Kodi (formerly XBMC, a media player for the XBox system), can run diverse media file formats from a single application, with clients available for smartphones, mobile devices, computers, or set-top boxes connected to a TV. Though created to play legal content, Kodi can be modified to allow the playing of pirated content, or to facilitate free access to subscription-only channels — capabilities which forced Amazon to pull the player from its App store over piracy concerns. XMBC's Nathan Betzen said “Every day a new user shows up on the Kodi forum, totally unaware that the free movies they’re watching have been pirated and surprised to discover that Kodi itself isn’t providing those moviesThis means we will issue trademark takedown notices anywhere we think the likelihood for confusion is high.”

Link to Original Source

Submission + - Yahoo Finds Convenient Excuse In 'State-Sponsored' Hackers (csoonline.com)

itwbennett writes: 'Yahoo has blamed its massive data breach on a 'state-sponsored actor.' But the company isn't saying why it arrived at that conclusion. Nor has it provided any evidence,' writes Michael Kan. This despite claiming in a December 2015 blog post that the company has protocols in place that can detect state-sponsored hacking and a policy of warning users 'when we have a high degree of confidence.' It's this reluctance to share details that has security experts suspecting it's a convenient, if trumped up, excuse. 'If I want to cover my rear end and make it seem like I have plausible deniability, I would say 'nation-state actor' in a heartbeat,' said Chase Cunningham, director of cyber operations at security provider A10 Networks.

Submission + - Mozilla Releases 'Rebellious' Selfie App Against EU Copyright Reform

An anonymous reader writes: In response to the European Union’s (EU) proposed copyright reforms, web browser Mozilla has created a new app, called Post Crimes, which it believes highlights the outdated and harmful nature of the proposals. Mozilla argues that the reforms make everyday online activities like education and parody unlawful. It suggests that making memes, gifs and certain selfies illegal in some countries is a ridiculous proposition, and aims to open up the debate further through the Post Crimes platform. The aim of the app is to encourage users to take a selfie in front of European landmarks, which would be technically unlawful to photograph, such as the Eiffel Tower’s night-time light display. The selfies are then forwarded as postcards to members of the European Parliament. Mozilla hopes that this rebellious approach will show policymakers just how outdated the copyright reforms really are.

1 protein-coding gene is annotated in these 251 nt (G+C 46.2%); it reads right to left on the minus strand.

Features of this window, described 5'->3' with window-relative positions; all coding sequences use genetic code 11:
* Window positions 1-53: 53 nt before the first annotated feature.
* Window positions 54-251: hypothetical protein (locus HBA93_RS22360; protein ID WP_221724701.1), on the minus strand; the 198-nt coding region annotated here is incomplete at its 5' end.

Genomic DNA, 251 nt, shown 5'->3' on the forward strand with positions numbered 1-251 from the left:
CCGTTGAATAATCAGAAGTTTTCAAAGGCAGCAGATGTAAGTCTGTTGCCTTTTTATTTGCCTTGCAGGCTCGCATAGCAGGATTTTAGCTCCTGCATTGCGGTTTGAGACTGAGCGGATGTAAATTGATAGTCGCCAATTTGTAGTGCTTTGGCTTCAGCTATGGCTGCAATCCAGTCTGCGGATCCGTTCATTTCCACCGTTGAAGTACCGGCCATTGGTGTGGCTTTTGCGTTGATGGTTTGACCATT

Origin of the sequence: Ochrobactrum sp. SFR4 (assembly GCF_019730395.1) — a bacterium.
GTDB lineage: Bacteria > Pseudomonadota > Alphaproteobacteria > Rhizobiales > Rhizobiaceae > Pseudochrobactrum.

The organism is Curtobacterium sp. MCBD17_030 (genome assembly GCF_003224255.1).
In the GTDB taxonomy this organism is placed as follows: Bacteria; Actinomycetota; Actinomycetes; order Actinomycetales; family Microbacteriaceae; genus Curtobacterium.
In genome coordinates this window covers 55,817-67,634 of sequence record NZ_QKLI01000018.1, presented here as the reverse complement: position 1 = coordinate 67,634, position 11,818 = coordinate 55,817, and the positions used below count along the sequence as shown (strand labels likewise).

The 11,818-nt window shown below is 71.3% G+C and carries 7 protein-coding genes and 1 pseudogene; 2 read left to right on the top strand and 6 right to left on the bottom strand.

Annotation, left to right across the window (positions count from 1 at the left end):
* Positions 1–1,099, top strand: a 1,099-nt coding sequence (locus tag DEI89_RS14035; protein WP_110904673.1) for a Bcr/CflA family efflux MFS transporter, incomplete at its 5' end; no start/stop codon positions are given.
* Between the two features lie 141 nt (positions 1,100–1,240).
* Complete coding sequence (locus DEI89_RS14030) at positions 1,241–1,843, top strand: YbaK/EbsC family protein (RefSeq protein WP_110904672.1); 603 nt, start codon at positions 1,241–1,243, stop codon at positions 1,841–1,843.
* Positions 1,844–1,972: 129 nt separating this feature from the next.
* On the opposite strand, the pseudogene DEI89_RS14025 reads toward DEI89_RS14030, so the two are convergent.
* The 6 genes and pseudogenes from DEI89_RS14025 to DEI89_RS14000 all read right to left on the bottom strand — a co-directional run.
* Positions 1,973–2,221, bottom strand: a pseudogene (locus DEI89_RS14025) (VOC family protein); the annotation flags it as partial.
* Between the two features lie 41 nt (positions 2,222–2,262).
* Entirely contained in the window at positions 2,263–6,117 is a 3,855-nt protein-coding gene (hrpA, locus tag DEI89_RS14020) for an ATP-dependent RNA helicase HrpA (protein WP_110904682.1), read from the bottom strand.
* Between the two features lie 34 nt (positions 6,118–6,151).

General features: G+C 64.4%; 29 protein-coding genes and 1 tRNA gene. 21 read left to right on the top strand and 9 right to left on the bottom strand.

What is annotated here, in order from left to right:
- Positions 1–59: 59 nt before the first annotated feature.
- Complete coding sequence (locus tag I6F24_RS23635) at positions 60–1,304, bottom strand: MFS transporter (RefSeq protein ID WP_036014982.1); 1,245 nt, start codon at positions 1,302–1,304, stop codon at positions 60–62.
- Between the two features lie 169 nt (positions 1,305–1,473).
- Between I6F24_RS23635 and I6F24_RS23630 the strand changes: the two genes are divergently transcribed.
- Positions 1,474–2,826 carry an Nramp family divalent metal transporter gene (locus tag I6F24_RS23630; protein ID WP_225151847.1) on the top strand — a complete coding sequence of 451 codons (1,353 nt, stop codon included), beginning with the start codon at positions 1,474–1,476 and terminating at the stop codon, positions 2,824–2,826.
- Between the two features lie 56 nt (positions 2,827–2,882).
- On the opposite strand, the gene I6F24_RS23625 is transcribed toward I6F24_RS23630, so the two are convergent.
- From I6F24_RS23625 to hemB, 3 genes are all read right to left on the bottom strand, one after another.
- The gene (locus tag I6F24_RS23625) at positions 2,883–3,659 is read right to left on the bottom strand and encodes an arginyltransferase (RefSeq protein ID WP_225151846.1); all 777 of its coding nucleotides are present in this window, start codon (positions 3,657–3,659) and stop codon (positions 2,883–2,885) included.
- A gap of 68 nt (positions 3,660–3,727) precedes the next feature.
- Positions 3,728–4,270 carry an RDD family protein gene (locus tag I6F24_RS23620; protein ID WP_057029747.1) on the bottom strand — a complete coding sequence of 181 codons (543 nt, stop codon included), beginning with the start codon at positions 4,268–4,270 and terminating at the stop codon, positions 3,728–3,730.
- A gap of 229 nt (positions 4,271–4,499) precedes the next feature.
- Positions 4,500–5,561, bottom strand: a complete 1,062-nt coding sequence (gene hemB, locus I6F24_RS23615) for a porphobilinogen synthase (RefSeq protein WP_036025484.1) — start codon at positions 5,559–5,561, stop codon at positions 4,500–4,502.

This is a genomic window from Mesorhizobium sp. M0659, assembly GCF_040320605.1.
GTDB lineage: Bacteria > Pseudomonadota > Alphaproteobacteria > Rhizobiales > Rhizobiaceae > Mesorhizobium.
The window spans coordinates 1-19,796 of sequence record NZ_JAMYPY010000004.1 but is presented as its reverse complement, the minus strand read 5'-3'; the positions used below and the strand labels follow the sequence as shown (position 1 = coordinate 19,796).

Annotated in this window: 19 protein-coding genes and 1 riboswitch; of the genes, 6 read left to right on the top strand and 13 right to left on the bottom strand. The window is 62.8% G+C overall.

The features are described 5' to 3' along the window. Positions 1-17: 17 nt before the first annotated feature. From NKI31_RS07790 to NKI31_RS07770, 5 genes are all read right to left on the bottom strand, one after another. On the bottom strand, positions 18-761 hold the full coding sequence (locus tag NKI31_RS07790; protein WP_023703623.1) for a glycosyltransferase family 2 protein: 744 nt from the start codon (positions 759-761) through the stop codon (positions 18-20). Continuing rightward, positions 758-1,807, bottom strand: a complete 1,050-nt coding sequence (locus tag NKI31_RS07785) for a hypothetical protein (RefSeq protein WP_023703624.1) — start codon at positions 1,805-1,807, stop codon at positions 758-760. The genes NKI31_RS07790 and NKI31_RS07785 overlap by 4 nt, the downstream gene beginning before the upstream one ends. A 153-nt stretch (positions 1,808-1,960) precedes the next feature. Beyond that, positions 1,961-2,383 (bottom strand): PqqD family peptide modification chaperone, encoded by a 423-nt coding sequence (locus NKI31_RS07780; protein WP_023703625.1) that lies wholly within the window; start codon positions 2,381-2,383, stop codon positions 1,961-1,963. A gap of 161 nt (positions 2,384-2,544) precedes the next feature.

Submission + - Google Launches Tools Against Cross-Site Scripting (thestack.com)

An anonymous reader writes: Google has launched an online tool and a Chrome extension intended to help developers secure Content Security Policy (CSP) against attackers who use cross-site scripting to enable SQL injection, drive-by infections and other cross-domain attack vectors. The CSP Evaluator can determine whether a policy is misconfigured or even set at all, and Google’s own engineers have been using this for some time with products such as Maps Timeline, Cloud Console, Photos, History and the Google Cultural Institute. The CSP Mitigator Chrome extension performs a similar task on a local basis. Both these tools are intended to encourage the use of a nonce to sign and authenticate scripts which are permitted to run on a domain; however, the ad networks (and their analytics tools) which have made XSS so appealing to hackers over the last 15 years seem unlikely to invest time, effort and money in improving CSP on a voluntary basis.

Submission + - Only Select Developers Can Publish Google Daydream VR Apps Until 2017 (roadtovr.com)

An anonymous reader writes: Google says Daydream, their high-end VR on Android initiative, is due to launch this Fall. But at launch, only select developers will be allowed to publish Daydream VR apps to the Play Store for distribution until 2017 when the company says they'll open the doors to all developers. Google says that Daydream is an ecosystem for VR on Android, consisting of Daydream-ready phones, headsets, and apps, which will all work together to create a high-end mobile VR experience that goes beyond the company's low-cost Carboard VR initiative. There's currently no additional restriction in place for publishing Cardboard apps.

Submission + - SPAM: Feminist Discovers Why Women Can't do STEM